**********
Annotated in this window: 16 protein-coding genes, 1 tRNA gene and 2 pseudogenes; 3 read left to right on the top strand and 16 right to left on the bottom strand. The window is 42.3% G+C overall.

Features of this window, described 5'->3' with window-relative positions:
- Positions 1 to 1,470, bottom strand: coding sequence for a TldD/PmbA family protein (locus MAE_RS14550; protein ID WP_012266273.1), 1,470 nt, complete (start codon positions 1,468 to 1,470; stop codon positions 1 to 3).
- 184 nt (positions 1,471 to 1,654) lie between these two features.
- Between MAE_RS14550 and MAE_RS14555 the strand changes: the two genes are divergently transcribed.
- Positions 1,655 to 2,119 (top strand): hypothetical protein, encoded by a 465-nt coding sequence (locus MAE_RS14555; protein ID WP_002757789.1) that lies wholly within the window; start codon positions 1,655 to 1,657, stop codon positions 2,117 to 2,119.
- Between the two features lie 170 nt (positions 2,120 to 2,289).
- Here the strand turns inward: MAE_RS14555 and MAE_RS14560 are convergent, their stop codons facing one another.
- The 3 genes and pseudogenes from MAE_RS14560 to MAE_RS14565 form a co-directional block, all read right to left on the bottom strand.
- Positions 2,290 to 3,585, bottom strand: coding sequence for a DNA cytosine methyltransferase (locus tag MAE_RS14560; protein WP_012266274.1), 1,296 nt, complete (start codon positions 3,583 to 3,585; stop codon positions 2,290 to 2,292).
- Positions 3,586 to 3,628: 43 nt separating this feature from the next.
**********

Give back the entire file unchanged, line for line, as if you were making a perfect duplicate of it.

Annotated in this window: 16 protein-coding genes, 1 tRNA gene and 2 pseudogenes; 3 read left to right on the top strand and 16 right to left on the bottom strand. The window is 42.3% G+C overall.

Features of this window, described 5'->3' with window-relative positions:
- Positions 1 to 1,470, bottom strand: coding sequence for a TldD/PmbA family protein (locus MAE_RS14550; protein ID WP_012266273.1), 1,470 nt, complete (start codon positions 1,468 to 1,470; stop codon positions 1 to 3).
- 184 nt (positions 1,471 to 1,654) lie between these two features.
- Between MAE_RS14550 and MAE_RS14555 the strand changes: the two genes are divergently transcribed.
- Positions 1,655 to 2,119 (top strand): hypothetical protein, encoded by a 465-nt coding sequence (locus MAE_RS14555; protein ID WP_002757789.1) that lies wholly within the window; start codon positions 1,655 to 1,657, stop codon positions 2,117 to 2,119.
- Between the two features lie 170 nt (positions 2,120 to 2,289).
- Here the strand turns inward: MAE_RS14555 and MAE_RS14560 are convergent, their stop codons facing one another.
- The 3 genes and pseudogenes from MAE_RS14560 to MAE_RS14565 form a co-directional block, all read right to left on the bottom strand.
- Positions 2,290 to 3,585, bottom strand: coding sequence for a DNA cytosine methyltransferase (locus tag MAE_RS14560; protein WP_012266274.1), 1,296 nt, complete (start codon positions 3,583 to 3,585; stop codon positions 2,290 to 2,292).
- Positions 3,586 to 3,628: 43 nt separating this feature from the next.